Services will be at 2pm Friday in the First Baptist Church. Burial will follow in Oakdale Cemetery. The family will reeive friends from noon until 2pm at the churh prior to the service..
Memorials may be made to Four Seasons Compassion for Life, 571 S. Allen Road, Flat Rock, NC 28731, or to First Baptist Church.
PARDEE'S NEW STATE-OF-THE-ART COMPREHENSIVE CANCER CENTER IN THE NEW HEALTH SCIENCE BUILDING
Pardee Hospital Foundation announced today that the James H. Cummings Foundation has awarded a $75,000 grant to its $6 million Capital Campaign for the new Pardee Cancer Center. In recognition of the Cummings Foundation’s generous support, Pardee Foundation will designate a location in the Center to be named in the Cummings Foundation's honor.
Pardee Hospital will open its new Cancer Center this December through an innovative collaboration with Henderson County, the City of Hendersonville, Wingate University and Blue Ridge Community College. The new, state-of-the-art health sciences building will also house Pardee Surgical Associates as well as existing programs in allied health care, pharmacy, and physician assistant studies from Blue Ridge Community College and Wingate University.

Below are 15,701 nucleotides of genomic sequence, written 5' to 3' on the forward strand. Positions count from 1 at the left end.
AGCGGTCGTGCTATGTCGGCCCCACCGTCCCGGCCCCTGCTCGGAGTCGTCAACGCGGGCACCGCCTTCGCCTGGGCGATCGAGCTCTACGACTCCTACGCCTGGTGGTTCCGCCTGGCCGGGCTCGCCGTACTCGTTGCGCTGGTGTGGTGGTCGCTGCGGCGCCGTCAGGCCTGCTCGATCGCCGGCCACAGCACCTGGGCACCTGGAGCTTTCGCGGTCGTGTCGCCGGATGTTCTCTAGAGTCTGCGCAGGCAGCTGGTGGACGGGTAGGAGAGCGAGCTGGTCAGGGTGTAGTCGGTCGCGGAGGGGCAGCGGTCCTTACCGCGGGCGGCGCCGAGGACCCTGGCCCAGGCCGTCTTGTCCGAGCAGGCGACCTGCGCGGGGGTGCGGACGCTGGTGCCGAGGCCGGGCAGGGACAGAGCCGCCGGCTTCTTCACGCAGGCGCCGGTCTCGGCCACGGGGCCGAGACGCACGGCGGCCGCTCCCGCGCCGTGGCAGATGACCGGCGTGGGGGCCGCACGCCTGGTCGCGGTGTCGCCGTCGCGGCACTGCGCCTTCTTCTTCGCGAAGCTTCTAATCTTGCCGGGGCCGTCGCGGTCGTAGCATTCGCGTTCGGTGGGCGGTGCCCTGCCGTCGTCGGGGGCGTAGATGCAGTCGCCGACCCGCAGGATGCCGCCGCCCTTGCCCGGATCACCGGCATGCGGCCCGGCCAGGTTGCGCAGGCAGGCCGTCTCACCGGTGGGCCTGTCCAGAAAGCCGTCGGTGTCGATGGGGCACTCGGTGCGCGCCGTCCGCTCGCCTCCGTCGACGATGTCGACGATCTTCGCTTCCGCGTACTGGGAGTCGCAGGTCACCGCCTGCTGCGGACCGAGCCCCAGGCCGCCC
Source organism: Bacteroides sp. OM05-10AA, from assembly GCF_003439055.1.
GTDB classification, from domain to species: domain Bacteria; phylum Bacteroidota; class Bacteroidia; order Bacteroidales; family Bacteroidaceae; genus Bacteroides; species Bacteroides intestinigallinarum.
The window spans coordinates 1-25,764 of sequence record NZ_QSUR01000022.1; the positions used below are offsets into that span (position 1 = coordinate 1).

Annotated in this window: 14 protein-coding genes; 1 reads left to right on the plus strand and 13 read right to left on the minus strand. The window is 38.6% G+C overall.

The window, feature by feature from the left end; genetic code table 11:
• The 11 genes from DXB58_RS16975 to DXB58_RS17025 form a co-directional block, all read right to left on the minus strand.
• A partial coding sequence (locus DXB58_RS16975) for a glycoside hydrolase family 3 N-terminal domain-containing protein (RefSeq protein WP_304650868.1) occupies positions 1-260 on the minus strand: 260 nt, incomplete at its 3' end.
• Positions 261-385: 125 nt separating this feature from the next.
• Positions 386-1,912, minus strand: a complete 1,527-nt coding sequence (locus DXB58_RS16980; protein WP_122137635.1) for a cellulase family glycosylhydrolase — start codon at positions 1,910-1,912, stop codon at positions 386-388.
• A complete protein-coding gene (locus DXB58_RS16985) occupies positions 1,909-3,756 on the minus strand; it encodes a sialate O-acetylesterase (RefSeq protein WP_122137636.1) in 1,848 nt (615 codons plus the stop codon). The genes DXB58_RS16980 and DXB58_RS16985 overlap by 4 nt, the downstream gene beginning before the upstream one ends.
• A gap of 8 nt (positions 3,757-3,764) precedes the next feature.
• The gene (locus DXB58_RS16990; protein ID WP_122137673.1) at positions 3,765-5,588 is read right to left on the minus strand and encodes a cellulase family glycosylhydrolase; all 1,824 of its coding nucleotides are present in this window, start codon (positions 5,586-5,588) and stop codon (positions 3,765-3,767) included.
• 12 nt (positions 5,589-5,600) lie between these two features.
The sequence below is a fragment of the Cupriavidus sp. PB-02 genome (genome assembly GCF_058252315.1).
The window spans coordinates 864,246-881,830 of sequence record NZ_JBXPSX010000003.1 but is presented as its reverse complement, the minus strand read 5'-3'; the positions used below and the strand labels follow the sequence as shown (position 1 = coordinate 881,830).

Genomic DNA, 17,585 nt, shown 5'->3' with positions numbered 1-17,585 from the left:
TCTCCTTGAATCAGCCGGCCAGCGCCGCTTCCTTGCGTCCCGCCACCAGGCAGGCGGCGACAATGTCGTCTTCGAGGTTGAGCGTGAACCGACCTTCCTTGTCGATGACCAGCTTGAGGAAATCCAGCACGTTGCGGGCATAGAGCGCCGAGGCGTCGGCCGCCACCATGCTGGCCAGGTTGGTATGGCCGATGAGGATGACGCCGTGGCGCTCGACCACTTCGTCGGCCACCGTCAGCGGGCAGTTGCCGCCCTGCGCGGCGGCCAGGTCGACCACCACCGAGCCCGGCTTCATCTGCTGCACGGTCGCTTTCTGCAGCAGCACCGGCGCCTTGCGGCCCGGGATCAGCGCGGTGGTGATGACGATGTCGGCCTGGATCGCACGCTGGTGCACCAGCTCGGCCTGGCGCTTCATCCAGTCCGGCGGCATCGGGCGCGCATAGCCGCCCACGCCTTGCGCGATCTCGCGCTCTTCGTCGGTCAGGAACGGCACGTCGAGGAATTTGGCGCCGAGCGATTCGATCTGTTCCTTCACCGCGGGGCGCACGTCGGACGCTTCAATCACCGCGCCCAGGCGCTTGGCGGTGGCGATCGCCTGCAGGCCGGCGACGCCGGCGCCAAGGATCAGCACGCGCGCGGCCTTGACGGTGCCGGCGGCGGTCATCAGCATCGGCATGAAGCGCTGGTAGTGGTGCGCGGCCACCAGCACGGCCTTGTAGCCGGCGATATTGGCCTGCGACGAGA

“The James H. Cummings Foundation has partnered with Pardee Hospital since 1964, donating more than $1 million to support high quality health care in the Hendersonville community," said Mary Jo Hunt, executive director of the James H. Cummings Foundation. "We are pleased to continue our support with this grant for the Cancer Center, which builds on our recent support for the renovations to the surgical suites. Pardee's good work enhances the lives of citizens of this community. The building housing the Cancer Center is truly a collaborative effort between the hospital, the city, the county, Blue Ridge Community College and Wingate University.”
"We are so grateful for the continued support of the James H. Cummings Foundation," said Kimerly Hinkelman, executive director of Pardee Hospital Foundation. "With nearly $4 million raised to date, their generous donation will help us offer the best care and treatment available in our new Cancer Center."
James H. Cummings Foundation, Inc. is a charitable, not-for-profit corporation organized in New York in July of 1962 for the purpose of complying with certain directions in the will of its founder and namesake. James H. Cummings was a resident of Buffalo, N.Y., where he owned and operated a pharmaceutical business, American Ferment Company. With offices and plants in both Buffalo and Toronto, Canada, Mr. Cummings grew strong ties to both cities, but he was just as much at home raising cattle on a farm he owned near Hendersonville. The Foundation has supported many renovation projects for Pardee Hospital, including cardiovascular, diabetes, orthopedic and spine facility renovations. For more information, visit www.jameshcummings.com.